Guest blogger: Christine Ness
When I finished reading this question, I was not convinced by the argument. I took my time to think about why I had a problem with it before I read the question and answer choices. I knew there was something missing. There needed to be one more premise to link the existing premises with the conclusion.
The existing premises are: -Under current rules, researchers have one year after publication to submit a patent application; this allows for wide sharing prior to patent. -Proposed change would have the application precede publication; this would delay communication of discoveries.
Then the argument jumps to a conclusion: -Proposed change will have a chilling effect on research.
There's a big gap between the premises and the conclusion. How do we know that delayed communication of discoveries will have a chilling effect on research? This has been assumed by the argument.
The question simply asks us to identify an assumption made by the argument. Specifically, it's looking for a Sufficient Assumption... an answer that will force the conclusion to be true, when added to the existing premises. I was pretty sure going into the answer choices that I would find the assumption I identified above.
A. The argument does not address the volume of patent applications at all. This can't be it.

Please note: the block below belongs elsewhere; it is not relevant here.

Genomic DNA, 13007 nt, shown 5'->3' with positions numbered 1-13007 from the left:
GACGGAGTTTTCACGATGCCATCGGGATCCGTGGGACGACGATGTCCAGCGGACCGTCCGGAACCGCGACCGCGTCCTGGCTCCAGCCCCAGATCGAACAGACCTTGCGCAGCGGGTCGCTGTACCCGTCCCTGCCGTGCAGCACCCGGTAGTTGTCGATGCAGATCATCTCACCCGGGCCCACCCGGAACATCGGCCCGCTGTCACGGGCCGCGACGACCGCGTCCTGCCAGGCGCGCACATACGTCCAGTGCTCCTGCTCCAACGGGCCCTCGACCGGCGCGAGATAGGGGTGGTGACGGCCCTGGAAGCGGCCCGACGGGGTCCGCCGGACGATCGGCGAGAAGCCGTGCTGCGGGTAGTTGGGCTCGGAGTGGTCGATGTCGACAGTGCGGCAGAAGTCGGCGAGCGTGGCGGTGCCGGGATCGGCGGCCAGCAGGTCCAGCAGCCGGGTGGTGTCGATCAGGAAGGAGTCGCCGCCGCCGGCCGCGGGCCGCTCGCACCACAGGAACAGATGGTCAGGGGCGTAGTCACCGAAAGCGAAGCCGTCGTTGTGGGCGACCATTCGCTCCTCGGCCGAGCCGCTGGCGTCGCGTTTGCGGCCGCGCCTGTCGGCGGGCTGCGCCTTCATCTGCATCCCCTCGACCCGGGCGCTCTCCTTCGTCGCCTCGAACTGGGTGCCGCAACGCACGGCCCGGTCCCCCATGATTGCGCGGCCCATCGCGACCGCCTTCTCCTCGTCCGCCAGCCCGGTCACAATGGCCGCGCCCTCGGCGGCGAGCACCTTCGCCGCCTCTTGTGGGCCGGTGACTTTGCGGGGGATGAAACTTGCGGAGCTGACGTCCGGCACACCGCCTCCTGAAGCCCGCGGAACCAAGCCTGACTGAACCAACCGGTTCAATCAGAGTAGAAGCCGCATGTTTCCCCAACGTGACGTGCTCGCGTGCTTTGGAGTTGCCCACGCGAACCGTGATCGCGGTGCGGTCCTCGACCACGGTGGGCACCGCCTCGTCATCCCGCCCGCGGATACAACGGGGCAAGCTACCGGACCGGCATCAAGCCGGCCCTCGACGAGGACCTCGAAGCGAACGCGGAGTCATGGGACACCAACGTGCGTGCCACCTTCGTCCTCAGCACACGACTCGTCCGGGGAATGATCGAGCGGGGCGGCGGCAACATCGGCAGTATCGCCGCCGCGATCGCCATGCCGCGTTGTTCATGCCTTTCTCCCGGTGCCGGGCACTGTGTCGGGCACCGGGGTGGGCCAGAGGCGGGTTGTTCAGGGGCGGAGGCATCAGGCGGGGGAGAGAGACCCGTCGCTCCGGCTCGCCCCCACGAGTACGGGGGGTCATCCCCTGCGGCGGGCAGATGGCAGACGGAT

B. This doesn't help to explain why the proposed change will have a chilling effect.
C. Here we go--just as predicted.
D. The opinions of researchers do not explain the gap in the argument.
E. Whether or not the current rules “reward” communication of discoveries does not explain the gap in the argument.
Our answer is C, because it bridges an obvious gap in the argument.
From Christine: I went to law school to become a public interest attorney. Nate was my LSAT teacher, back in 2008, and I went from a 156 to a 160. I think the main reason that I didn't improve more is that he and I became good friends (and drinking buddies) during the class and I was having too much fun hanging out with him to study. I don't regret it, we've now been together five years! I recently graduated from UC Hastings, where I realized that I don't have the ideal personality type to be a lawyer. So now I'm working in nonprofit administration and thanking my lucky stars for the Public Service Loan Forgiveness Program. My favorite thing about the LSAT is that once you get a little practice under your belt it feels like a game--these days, I moonlight as an editor of Nate's LSAT books and after all this time I actually find it fun.
Please ask questions and/or suggest corrections to anything that seems confusing... we want to make this the best resource we can for LSAT students. We'll have all the June 2013 explanations up as quickly as possible. Thanks for reading. Tell your friends! --nathan